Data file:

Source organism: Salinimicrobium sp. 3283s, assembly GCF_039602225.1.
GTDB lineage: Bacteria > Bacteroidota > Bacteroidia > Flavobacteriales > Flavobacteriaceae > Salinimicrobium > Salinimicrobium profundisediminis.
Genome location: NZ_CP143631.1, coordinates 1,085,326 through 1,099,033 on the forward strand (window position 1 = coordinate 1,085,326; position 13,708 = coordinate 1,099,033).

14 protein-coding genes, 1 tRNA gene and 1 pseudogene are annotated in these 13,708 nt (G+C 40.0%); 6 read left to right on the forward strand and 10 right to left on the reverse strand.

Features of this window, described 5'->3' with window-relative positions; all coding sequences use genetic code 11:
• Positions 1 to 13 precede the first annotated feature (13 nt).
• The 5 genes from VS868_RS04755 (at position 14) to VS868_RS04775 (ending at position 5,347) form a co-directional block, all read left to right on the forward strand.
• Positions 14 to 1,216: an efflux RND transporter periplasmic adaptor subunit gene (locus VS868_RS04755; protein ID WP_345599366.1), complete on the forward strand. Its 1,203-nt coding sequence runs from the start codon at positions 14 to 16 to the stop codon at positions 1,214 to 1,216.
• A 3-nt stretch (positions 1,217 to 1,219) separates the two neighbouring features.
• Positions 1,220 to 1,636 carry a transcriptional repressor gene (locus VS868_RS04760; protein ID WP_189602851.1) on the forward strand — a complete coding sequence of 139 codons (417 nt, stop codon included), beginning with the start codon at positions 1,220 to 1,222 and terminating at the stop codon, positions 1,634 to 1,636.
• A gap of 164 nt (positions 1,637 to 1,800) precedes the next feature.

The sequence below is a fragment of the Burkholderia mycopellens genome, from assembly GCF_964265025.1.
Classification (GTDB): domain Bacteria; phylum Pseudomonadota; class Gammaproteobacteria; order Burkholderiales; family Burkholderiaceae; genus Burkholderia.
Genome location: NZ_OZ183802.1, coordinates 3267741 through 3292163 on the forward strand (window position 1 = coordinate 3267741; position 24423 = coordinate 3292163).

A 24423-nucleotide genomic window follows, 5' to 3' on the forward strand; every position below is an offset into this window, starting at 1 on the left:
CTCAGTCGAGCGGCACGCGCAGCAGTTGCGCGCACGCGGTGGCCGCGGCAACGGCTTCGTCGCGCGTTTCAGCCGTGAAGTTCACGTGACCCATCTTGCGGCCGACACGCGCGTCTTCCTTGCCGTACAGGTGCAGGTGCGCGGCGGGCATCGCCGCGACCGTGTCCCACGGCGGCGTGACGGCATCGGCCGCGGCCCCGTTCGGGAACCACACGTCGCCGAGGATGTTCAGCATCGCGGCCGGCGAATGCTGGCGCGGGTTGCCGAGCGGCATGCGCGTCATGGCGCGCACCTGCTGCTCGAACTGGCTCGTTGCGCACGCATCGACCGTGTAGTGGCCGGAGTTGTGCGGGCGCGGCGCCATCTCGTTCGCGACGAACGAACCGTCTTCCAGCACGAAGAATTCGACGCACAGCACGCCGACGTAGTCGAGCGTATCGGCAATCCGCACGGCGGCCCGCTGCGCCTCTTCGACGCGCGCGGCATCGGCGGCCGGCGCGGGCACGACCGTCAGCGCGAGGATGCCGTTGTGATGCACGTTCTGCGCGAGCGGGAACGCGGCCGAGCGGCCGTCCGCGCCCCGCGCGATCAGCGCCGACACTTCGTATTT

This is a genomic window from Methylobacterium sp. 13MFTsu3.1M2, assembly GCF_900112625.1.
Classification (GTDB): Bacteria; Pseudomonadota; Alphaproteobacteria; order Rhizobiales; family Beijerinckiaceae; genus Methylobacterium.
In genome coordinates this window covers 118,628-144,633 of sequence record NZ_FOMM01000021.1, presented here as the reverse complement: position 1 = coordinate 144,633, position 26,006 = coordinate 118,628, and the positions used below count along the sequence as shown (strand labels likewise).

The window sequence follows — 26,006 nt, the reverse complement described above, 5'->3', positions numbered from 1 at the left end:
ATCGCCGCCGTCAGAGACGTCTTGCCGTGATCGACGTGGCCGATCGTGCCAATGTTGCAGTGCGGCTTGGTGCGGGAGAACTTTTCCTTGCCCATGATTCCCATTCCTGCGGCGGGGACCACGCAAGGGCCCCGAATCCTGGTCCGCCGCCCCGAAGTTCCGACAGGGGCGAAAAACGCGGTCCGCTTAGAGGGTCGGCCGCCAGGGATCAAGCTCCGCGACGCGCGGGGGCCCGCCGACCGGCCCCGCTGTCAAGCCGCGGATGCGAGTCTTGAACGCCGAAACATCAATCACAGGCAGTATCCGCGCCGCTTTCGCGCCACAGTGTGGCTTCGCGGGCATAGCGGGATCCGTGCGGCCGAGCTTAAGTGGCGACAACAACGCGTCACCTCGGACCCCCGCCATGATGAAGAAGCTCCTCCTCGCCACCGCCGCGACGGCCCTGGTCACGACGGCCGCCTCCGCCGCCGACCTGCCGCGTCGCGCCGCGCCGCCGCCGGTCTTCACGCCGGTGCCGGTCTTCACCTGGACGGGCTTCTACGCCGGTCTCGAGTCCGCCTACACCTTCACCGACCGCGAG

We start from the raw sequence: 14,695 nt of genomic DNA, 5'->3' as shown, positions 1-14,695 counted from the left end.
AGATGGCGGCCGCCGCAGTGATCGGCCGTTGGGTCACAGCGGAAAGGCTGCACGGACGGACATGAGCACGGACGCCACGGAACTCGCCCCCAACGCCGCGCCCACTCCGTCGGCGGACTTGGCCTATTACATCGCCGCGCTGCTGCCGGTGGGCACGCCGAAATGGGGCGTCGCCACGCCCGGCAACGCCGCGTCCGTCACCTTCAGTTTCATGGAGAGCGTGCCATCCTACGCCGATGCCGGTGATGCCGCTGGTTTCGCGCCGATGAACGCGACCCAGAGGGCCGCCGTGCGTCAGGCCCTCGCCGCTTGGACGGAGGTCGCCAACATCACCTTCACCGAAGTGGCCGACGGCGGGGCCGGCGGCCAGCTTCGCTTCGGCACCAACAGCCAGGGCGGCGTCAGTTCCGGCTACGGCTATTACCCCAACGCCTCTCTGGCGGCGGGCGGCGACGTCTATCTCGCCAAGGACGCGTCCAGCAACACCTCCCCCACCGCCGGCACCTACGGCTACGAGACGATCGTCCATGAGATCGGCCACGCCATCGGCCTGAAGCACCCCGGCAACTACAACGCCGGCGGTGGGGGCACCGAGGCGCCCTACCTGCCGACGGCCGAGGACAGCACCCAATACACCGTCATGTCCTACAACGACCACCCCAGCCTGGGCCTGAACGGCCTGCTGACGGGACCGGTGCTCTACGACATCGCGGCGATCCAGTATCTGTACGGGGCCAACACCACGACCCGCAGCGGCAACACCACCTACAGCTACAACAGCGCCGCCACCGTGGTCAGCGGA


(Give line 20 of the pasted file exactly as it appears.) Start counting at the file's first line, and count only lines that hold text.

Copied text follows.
The window sequence follows — 26,006 nt, the reverse complement described above, 5'->3', positions numbered from 1 at the left end: